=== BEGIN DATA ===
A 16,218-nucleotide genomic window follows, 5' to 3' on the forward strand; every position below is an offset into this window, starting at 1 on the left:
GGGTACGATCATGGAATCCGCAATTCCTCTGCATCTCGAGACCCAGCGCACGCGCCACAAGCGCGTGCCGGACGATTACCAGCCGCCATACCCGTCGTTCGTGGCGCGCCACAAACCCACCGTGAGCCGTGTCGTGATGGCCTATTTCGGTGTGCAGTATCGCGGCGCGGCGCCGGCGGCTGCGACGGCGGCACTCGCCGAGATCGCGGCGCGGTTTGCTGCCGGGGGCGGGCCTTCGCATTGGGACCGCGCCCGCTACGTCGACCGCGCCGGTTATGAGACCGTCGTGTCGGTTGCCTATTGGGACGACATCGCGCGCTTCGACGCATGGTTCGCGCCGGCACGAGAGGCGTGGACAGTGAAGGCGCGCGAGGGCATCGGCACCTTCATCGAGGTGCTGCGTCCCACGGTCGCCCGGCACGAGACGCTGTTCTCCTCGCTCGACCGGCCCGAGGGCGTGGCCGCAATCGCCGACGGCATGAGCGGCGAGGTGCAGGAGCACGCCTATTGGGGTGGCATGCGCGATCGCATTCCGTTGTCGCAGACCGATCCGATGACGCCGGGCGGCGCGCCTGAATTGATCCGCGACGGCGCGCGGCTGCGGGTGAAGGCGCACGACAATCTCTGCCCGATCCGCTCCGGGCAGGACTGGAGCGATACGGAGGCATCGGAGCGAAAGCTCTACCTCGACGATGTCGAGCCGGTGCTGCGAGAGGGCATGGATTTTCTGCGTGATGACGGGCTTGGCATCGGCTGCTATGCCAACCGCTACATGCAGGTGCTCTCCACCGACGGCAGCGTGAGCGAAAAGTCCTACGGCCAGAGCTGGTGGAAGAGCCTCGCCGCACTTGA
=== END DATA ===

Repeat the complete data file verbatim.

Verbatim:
A 16,218-nucleotide genomic window follows, 5' to 3' on the forward strand; every position below is an offset into this window, starting at 1 on the left:
GGGTACGATCATGGAATCCGCAATTCCTCTGCATCTCGAGACCCAGCGCACGCGCCACAAGCGCGTGCCGGACGATTACCAGCCGCCATACCCGTCGTTCGTGGCGCGCCACAAACCCACCGTGAGCCGTGTCGTGATGGCCTATTTCGGTGTGCAGTATCGCGGCGCGGCGCCGGCGGCTGCGACGGCGGCACTCGCCGAGATCGCGGCGCGGTTTGCTGCCGGGGGCGGGCCTTCGCATTGGGACCGCGCCCGCTACGTCGACCGCGCCGGTTATGAGACCGTCGTGTCGGTTGCCTATTGGGACGACATCGCGCGCTTCGACGCATGGTTCGCGCCGGCACGAGAGGCGTGGACAGTGAAGGCGCGCGAGGGCATCGGCACCTTCATCGAGGTGCTGCGTCCCACGGTCGCCCGGCACGAGACGCTGTTCTCCTCGCTCGACCGGCCCGAGGGCGTGGCCGCAATCGCCGACGGCATGAGCGGCGAGGTGCAGGAGCACGCCTATTGGGGTGGCATGCGCGATCGCATTCCGTTGTCGCAGACCGATCCGATGACGCCGGGCGGCGCGCCTGAATTGATCCGCGACGGCGCGCGGCTGCGGGTGAAGGCGCACGACAATCTCTGCCCGATCCGCTCCGGGCAGGACTGGAGCGATACGGAGGCATCGGAGCGAAAGCTCTACCTCGACGATGTCGAGCCGGTGCTGCGAGAGGGCATGGATTTTCTGCGTGATGACGGGCTTGGCATCGGCTGCTATGCCAACCGCTACATGCAGGTGCTCTCCACCGACGGCAGCGTGAGCGAAAAGTCCTACGGCCAGAGCTGGTGGAAGAGCCTCGCCGCACTTGA